Five Top Tips for Making Meetings More Productive
Picture the scenario:
- You've been invited to yet another 9.00am "Product Discussion" meeting which, truth be told, you really don't have time to attend. You probably don't even need to be there.
- You turn up to the meeting at 08.59am. At 09.10am, just as you're wondering if it's April Fools' Day, the rest of the attendees arrive, stirring fresh coffees and nattering about Game of Thrones.
- The next 10 minutes is spent discussing dragons, power-hungry rulers and whether or not Jon Snow is coming back.
- At 09.20am, the meeting starts. By 09.45 the team is still languishing on Point 1 of the agenda, with 5 more points still to go.
- By 10.00, desperation kicks in.
- The meeting finishes around half an hour later, with no clear objectives and only half of the agenda completed. But at least you're now familiar with every TV character who ever existed.
Sadly, this is not an uncommon scenario. And while we can't promise your next meeting won't be as unproductive as this one, we can certainly help point you and your colleagues in the right direction.
At UBCUK we've been hosting meetings and accommodating businesses for years. It's what we do. So based on a lot of prior experience, allow us to suggest five ways to deliver a productive business meeting:
1. Add Timescales to Your Agenda
Firstly, create a specific agenda and send it to everyone invited to the meeting. Secondly, add estimated timescales alongside each point. It seems pedantic, but it can act as a useful guideline and ultimately, you'll be glad for it.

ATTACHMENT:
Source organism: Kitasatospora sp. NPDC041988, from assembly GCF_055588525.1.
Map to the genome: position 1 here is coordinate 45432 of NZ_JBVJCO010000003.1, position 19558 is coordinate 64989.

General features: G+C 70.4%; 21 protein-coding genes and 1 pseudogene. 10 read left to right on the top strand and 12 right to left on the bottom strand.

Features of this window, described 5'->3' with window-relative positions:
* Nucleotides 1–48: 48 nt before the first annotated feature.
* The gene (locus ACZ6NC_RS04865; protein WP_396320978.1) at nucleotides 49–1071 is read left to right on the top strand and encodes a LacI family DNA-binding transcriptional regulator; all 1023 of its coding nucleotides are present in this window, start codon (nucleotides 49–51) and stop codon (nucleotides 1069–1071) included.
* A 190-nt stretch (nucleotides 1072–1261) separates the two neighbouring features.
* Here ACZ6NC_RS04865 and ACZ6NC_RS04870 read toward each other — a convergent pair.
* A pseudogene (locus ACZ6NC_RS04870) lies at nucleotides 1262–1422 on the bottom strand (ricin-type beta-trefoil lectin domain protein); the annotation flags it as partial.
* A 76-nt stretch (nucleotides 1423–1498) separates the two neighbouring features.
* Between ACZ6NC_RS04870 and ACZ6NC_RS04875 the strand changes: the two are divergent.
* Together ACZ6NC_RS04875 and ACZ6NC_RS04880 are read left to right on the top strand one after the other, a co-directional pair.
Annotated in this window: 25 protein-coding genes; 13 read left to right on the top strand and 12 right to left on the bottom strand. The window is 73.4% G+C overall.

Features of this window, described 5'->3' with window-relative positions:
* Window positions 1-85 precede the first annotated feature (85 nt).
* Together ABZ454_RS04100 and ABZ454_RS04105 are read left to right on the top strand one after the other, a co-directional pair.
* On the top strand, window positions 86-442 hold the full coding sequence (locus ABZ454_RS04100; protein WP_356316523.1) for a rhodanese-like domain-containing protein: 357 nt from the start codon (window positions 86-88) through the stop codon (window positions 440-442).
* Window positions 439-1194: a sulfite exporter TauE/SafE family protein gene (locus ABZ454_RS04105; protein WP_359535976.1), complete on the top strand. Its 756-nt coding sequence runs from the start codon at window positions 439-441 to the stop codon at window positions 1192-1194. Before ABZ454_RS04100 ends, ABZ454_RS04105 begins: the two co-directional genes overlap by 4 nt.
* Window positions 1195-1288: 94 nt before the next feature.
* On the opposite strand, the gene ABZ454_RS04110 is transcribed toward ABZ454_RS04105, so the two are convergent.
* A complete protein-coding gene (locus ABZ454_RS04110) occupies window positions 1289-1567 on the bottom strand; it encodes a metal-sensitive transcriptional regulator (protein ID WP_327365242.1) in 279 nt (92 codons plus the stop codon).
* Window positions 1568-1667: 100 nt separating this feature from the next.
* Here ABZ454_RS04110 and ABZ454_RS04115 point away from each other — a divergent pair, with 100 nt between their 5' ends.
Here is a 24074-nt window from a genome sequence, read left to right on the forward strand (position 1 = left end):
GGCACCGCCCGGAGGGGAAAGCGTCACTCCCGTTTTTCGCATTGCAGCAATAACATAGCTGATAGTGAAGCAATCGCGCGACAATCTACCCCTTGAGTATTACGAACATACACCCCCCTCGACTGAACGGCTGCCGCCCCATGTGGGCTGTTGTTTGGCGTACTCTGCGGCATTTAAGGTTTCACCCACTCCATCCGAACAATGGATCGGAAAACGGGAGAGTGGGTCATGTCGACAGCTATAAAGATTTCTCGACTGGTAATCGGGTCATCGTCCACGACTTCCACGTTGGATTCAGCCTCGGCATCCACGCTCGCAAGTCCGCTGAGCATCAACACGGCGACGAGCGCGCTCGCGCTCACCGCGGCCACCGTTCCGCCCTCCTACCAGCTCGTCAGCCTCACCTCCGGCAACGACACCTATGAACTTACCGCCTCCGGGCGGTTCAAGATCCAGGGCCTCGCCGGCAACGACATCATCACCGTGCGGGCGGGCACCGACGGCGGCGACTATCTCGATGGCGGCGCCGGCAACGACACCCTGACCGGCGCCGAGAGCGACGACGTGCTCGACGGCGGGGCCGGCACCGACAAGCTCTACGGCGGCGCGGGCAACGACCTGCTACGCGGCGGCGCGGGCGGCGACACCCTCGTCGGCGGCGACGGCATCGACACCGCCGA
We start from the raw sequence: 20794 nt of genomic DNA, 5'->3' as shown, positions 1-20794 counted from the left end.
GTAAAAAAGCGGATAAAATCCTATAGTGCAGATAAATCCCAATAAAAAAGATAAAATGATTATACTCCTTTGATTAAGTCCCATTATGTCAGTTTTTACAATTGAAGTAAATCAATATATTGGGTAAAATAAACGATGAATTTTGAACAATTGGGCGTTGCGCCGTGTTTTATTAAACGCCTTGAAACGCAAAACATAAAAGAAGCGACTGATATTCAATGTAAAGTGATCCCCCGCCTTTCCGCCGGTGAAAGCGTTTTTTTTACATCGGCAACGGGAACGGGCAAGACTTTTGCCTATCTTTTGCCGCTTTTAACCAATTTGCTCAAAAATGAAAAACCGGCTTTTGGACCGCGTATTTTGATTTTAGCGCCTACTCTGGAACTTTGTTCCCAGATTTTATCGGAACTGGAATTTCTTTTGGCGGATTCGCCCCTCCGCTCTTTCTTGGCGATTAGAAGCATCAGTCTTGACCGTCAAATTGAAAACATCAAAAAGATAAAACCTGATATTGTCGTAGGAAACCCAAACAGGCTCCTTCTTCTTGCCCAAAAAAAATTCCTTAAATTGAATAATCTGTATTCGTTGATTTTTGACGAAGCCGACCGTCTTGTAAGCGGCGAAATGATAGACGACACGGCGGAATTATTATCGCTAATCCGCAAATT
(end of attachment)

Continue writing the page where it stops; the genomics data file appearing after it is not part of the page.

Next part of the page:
2. Enlist Support
Some people have a penchant for strict time-keeping, while others are a little less... charismatic. If you're not confident about verbally pushing things along, enlist some moral support from another attendee. Ask the person who called the meeting, or someone who is as busy as you are, to help keep things on-track.
3. Choose the Right Venue
You need a meeting room for a meeting. Sounds obvious doesn't it? Yet you'd be surprised how much difference the 'right' venue can make to your meeting.
Firstly, think about who's attending. For instance, high profile VIPs and corporates won't take kindly to a cramped interview room. It's unprofessional, it sets the wrong tone and it could leave you feeling flustered and distracted.
Secondly, consider why you're meeting. You'll need the right tools for the job, which might be as simple as a pad of paper and a whiteboard (supplied as standard at all UBC meeting rooms) or something more advanced, like a speakerphone or video conferencing equipment. Some meeting rooms come with monitors and equipment as standard, so pre-book equipment where necessary and ask for help, should you need it.
4. Create a Reason to Leave
Set expectations right from the start. For instance: "I have another meeting at 9.30, so let's crack on."
5. If All Else Fails, Take a Hike (literally)
Here's an idea. If it's a pleasant day, why not take it outside?
Walking meetings can be highly productive, although they're best for small groups and informal, internal meetings. Executive coach and consultant Lolly Daskal, founder of Lead from Within, says: "I find that people not only feel better, but they're more energized and alert because of the change of scenery of a walking meeting. It improves their thinking, and they're more creative in finding new solutions and more inspired to do more meaningful work."
Check out some of our favourite sunshine spots at UBC centres - perfect for outdoor walking meetings.